Fire Island (2022) Movie Review – Raunchier than Jane Austen’s classic work of fiction

Raunchier than Jane Austen’s classic work of fiction

It is a truth universally acknowledged that every so often a filmmaker should try to bring Jane Austen’s age-old classic Pride and Prejudice to the big or the small screen.

Over the years, we have had direct adaptions of the author’s work, with the likes of Joe Wright’s Pride and Prejudice in 2005. And we have had movies that are loose adaptations of Austen’s novel, such as Bridget Jones’ Diary, Bride and Prejudice, and the unlikeliest of them all, the rom-com-horror piece that was Pride and Prejudice and Zombies.

In terms of that last one, Jane Austen must surely be turning in her grave or bursting her way through it now to chomp on the heads of whichever studio execs commissioned that one!

With Fire Island, we have another thinly-disguised revamp of Austen’s work but there are times when you will be hard pushed to notice the similarities. I don’t remember Elizabeth Bennett journeying to a faraway island for a week of sun, sand, and sex, and I certainly don’t remember her turning the lights off in her parlour room to have an anonymous sexual encounter.

That’s what we get in director Andrew Ahn’s version of the oft-told story, this time with a focus on Noah (Joel Kim Booster) and his pursuit of sexual pleasure when he and his friends visit Fire Island, the “gay Disney World” where people certainly don’t walk around in corsets or buttoned-down blouses.

At heart, this is as much a buddy comedy about a gay group of Asian-American men as it is a story of love between Noah and Will (Conrad Ricamora), this version’s take on the respectable Mr Darcy. It casts a scathing eye over the prejudice of others too, especially in the scenes where Noah and his friends are patronised for their looks and cultural ideals by some of the shallower individuals they meet at parties.

The movie also gives an insight into the gay dating scene where casual sex is often seen as more important than finding a lifelong partner to settle down with. This isn’t to say Noah and his repressed best friend Howie get their kit off every ten minutes or so but it’s clear that they are both in need of fun in their lives as their week-long retreat to Fire Island is their way of letting off steam away from the pressures and challenges they face back at home.

As enjoyable as the movie is, it would have worked better without being a Jane Austen adaptation. With scenes of characters taking MDMA and having underwear parties, it’s obviously far removed from the author’s novel, but it still tries to tie in the romantic angle that was present in that work of fiction. As we have seen multiple iterations of Mr Darcy over the years and the stubborn individuals who have fallen in love with him, we know exactly how the romantic subplot of this story is going to go.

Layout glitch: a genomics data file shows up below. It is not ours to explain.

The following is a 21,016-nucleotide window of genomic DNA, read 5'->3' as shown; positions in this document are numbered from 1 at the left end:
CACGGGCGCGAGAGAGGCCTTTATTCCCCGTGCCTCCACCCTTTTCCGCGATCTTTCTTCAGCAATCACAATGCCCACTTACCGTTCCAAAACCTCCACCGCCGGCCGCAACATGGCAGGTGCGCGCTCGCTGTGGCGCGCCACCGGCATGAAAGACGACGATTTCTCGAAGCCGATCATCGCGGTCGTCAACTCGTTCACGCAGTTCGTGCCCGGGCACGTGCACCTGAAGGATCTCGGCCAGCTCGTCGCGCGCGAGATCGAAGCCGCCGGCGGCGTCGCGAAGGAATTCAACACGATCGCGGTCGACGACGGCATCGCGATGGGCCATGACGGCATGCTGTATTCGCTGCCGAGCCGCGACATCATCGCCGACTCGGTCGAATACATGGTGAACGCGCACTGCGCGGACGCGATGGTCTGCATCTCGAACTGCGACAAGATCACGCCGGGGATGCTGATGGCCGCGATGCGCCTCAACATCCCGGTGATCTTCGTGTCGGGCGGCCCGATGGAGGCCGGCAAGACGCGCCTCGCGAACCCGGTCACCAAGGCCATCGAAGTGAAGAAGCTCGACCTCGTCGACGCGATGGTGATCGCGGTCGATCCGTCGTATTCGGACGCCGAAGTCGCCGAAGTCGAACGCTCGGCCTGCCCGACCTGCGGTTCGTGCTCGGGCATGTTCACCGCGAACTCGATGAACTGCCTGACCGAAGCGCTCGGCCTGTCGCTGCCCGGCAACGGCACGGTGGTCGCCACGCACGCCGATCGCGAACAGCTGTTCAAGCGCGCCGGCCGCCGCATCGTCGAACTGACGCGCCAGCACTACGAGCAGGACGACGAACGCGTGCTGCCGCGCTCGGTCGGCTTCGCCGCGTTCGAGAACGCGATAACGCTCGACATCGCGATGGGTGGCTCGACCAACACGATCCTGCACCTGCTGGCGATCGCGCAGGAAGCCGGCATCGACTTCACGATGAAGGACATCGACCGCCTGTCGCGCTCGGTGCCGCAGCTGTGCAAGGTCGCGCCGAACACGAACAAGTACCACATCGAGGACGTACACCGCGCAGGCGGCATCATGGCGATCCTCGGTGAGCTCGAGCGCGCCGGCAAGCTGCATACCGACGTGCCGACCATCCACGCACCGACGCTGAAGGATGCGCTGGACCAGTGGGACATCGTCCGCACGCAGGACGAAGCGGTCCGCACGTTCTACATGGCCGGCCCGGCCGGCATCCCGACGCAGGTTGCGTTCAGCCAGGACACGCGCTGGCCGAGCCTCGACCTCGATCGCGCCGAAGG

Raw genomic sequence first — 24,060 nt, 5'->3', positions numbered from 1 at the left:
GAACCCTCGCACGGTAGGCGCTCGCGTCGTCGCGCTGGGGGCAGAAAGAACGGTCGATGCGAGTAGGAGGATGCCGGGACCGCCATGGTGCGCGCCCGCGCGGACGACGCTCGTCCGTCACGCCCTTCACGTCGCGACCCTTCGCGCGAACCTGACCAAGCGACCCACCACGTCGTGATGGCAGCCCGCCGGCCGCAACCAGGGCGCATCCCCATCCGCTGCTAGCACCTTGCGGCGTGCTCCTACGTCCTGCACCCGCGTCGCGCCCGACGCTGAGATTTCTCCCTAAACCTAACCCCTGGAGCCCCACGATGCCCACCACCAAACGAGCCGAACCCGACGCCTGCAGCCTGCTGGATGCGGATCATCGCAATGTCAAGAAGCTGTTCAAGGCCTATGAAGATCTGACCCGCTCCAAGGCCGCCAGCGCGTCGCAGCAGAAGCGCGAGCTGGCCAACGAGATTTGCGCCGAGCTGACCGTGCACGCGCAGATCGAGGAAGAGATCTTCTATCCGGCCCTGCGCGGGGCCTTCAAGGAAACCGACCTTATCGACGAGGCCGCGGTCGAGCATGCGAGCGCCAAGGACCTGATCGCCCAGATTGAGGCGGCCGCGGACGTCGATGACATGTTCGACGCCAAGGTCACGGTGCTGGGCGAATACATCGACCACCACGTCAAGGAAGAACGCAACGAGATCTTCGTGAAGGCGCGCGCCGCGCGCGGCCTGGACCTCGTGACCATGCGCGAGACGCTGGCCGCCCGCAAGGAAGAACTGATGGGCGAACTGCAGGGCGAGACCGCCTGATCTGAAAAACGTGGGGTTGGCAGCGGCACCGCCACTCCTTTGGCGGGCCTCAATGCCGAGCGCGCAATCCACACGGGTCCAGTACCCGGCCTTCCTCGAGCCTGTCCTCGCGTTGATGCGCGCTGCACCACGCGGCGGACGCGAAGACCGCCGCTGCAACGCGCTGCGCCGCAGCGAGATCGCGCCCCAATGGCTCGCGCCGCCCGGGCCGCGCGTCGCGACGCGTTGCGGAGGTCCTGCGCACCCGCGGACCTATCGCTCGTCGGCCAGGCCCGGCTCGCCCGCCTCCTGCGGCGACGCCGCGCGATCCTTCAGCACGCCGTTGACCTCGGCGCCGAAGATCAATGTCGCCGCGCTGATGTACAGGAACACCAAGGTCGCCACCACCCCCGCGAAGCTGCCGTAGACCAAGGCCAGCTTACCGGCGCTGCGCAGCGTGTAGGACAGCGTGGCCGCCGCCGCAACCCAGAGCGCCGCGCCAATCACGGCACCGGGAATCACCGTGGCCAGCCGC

Fire Island is an often hilarious movie with pointed observations about race and sexuality but when it tries to echo Austen’s novel, the plotting starts to become obvious and heavy-handed. This is a shame as the rest of the movie is good, freewheeling fun with characters that don’t deserve to be hampered by the conventions of stories past.

There are far more interesting subplots than Noah’s hesitant relationship with Will. The moments when Noah tries to help Howie lose his virginity are quite effective, for example, as Howie clearly has hang-ups about his looks and Asian identity, two factors that have affected his self-confidence in matters relating to sex.

Then there’s the fact that the lads discover this will likely be their last time together on the island. There is a sense of poignancy as they come to terms with the passing of time and this threat to their friendship, and more time exploring their feelings on this would have been more interesting than another scene featuring a misunderstanding between Noah and Will.

These criticisms aside, this is still a good movie about friendship and queer culture, and despite the occasional sideline into such serious themes as toxic masculinity and racism, it still manages to be a breezy summer flick that people of all sexual persuasions should enjoy.

There are comic scenes aplenty with some quippy one-liners, and it’s great to see a mainstream movie place its focus on gay and Asian characters in such an entertaining but respectful way. I had a lot of fun with this, despite the Austen-isms and rom-com staples that sometimes caused a groan, and from what can be seen online, it’s gained a lot of traction with other people too.

If you’re looking for another movie about the Asian-American experience, I wholeheartedly recommend director Ahn’s Driveways, which was a quieter, more reflective piece of work. I recommend Spa Night too, which was another attempt by Ahn to explore both Asian and gay themes within its setup.

Fire Island might be poles apart from those movies in terms of its raunchiness and comedy appeal but it still manages to get its points across, even when the actors are skimpily dressed and hornier than rabbits on a breeding farm!


Read More: Fire Island Ending Explained

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  • Verdict - 7.5/10

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